] likely it is legal. Of course, this raises the question
] of how new contexts can ever become legal. Presumably, at
] some point in history, no one framed art. Then the first
] person came along and put a painting in a frame. Under
] the theories in Mirage and Munoz, that person would have
] been historically guilty of copyright infringement
] because the context of their remix was uncommon at the
] time.

Decius wrote: This article is interesting and also deeply troubling. Apparently recontextualization of someone else's artistic work is a copyright infringement EVEN IF YOU PAID for the copy that you are recontextualizing unless there is a specific fair use exception. This is copyright law preventing artistic expression for no financial reason, but strictly to prevent expression.

There's also interesting commentary about the first sale doctrine and what you actually own when you buy something.

LawGeek: We fought the Kuleshov effect and The Law won?

101 Ways to Save the Internet
Topic: Technology 5:12 pm EST, Dec 31, 2003

Desperate solutions range from abandoning email to requiring a license to log on. Halt, fools! The Internet's problems stem from the same virtues that make it great: open architecture, the free flow of information, peer-to-peer cooperation, and a bias for linking strangers, not disconnecting them. Take those away and the Net might cease to infuriate us - but it will also cease to amaze us.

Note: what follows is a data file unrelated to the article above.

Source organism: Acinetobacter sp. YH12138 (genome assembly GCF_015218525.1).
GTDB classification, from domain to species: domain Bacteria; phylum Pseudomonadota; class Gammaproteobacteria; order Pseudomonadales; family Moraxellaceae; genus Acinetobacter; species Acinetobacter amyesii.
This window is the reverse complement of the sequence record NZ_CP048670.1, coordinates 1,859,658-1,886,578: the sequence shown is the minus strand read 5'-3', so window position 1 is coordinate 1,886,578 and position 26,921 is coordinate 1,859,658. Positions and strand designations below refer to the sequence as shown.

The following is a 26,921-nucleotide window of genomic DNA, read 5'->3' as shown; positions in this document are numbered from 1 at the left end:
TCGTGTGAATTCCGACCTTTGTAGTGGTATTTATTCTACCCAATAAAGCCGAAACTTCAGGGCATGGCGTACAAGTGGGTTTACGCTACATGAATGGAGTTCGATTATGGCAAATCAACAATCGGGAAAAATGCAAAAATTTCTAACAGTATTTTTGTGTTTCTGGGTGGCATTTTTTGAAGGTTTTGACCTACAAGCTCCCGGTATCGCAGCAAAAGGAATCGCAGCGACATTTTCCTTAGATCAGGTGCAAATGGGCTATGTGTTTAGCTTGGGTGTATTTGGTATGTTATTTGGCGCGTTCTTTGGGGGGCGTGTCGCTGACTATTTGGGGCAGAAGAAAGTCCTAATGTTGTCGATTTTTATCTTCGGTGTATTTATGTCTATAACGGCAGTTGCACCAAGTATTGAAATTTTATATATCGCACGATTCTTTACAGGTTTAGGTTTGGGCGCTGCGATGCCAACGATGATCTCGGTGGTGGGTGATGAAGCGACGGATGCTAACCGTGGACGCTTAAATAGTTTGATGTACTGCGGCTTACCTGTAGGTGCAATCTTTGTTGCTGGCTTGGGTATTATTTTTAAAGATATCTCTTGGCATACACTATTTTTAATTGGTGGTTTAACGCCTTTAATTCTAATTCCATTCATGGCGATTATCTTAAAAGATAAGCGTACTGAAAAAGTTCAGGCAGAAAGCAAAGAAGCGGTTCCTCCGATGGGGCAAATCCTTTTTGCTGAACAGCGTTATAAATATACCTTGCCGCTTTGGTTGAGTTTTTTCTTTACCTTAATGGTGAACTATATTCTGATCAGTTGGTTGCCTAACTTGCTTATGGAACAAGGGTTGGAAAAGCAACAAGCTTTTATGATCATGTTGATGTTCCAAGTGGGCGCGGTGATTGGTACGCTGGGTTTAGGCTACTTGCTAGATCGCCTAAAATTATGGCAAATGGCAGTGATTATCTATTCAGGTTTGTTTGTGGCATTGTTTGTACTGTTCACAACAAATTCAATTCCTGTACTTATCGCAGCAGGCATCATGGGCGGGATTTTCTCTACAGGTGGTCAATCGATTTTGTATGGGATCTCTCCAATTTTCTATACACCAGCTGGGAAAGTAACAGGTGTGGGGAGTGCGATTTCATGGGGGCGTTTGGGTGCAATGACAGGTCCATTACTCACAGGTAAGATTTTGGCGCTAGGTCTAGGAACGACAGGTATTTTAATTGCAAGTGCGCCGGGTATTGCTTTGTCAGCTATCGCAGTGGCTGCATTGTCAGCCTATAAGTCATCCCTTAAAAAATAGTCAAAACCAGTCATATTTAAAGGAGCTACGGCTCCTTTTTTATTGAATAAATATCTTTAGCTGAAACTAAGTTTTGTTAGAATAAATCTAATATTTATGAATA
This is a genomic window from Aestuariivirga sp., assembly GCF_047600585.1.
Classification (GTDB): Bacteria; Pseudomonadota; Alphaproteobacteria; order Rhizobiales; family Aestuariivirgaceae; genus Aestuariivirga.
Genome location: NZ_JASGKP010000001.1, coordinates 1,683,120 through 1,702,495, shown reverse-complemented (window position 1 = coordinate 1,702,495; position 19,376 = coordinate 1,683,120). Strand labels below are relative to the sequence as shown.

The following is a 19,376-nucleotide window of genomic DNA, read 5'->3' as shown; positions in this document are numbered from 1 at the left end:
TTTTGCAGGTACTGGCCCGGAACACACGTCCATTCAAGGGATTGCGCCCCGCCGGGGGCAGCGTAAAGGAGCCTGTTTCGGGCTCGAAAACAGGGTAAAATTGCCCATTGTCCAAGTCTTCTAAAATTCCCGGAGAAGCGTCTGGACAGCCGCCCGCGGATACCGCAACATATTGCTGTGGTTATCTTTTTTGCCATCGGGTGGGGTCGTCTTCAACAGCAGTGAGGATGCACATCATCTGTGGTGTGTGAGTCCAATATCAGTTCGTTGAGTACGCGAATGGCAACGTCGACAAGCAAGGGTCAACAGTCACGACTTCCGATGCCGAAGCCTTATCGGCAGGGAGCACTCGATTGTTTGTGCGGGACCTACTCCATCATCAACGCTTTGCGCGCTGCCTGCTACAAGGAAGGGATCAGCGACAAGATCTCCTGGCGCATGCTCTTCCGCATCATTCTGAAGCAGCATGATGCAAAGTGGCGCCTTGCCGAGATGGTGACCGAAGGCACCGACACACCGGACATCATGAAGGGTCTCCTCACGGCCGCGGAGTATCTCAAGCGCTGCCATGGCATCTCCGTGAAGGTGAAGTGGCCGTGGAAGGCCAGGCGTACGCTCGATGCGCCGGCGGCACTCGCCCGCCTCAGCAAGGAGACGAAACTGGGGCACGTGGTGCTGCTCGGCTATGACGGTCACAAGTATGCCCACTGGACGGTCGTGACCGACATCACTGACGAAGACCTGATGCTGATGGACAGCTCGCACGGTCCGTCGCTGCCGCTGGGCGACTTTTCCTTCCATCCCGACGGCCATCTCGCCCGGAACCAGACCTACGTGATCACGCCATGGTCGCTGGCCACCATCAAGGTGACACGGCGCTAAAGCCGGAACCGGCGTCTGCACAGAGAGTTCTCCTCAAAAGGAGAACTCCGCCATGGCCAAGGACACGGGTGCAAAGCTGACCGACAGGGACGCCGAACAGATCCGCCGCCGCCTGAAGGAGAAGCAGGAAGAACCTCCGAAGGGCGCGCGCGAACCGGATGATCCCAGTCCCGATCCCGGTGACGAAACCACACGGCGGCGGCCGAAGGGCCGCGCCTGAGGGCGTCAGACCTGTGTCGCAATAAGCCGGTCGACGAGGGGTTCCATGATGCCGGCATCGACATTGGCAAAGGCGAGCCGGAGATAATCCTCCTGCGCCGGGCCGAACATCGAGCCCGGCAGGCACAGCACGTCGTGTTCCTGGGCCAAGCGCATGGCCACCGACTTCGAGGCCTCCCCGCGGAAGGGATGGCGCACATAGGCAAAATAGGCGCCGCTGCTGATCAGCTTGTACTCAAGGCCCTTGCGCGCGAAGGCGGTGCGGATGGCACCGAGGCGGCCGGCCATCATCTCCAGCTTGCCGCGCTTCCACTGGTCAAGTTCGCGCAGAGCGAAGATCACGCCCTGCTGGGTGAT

Lightweight, but fun. A good read to kick in the new year.

101 Ways to Save the Internet

Timeline: Ephedra
Topic: Health and Wellness 2:45 pm EST, Dec 30, 2003

Dec. 30: The Bush administration announced it would ban the herbal weight-loss supplement ephedra from the marketplace because of concerns about its effects on health. The ban would take effect in 60 days.

My one and only experience with ephedra was awful. I took half a dose of one of those ephedra-based diet pills to stay up and study for an exam in college. I had hours of heart palpitations and panic attacks.

Timeline: Ephedra

Youths risk death in latest drug abuse trend
Topic: Health and Wellness 2:39 pm EST, Dec 30, 2003

The dozens of overdoses in the past two years — including at least five deaths in which the abuse of over-the-counter medicines was a factor — reflect how medicines such as Robitussin and Coricidin are becoming more popular as recreational drugs for kids as young as 12, police and doctors say.

Please. People were drinking Robitussin when I was in high school, way more than 2 years ago. It was no big secret. I never did it, since it never seemed like it would be a particularly fun high. I didn't see the point.

Of course I think there used to be a Robitussin that didn't have anything in it other than DXM. The scary thing about the pills is that high doses of everything else in them can be even more damaging than just the high doses of DXM. (which is, in it's own right, bad enough for your nervous system.)

Thank you USA Today for your silly fear-mongering. This is not news.

Youths risk death in latest drug abuse trend

Slaughterhouse Politics
Topic: Health and Wellness 2:27 pm EST, Dec 30, 2003

A study by the Center for Public Integrity, a D.C. watchdog group, found that only 43 percent of all meat products recalled by their manufacturers from 1990-1997 was recovered. The rest of the meat—some 17 million pounds—was eaten by unsuspecting consumers. Yet Congress fought off efforts by the Secretary of Agriculture during that time to get the authority to issue mandatory recalls of contaminated meat.

A whole article full of stomach-turning factoids. We're eating this stuff?

Slaughterhouse Politics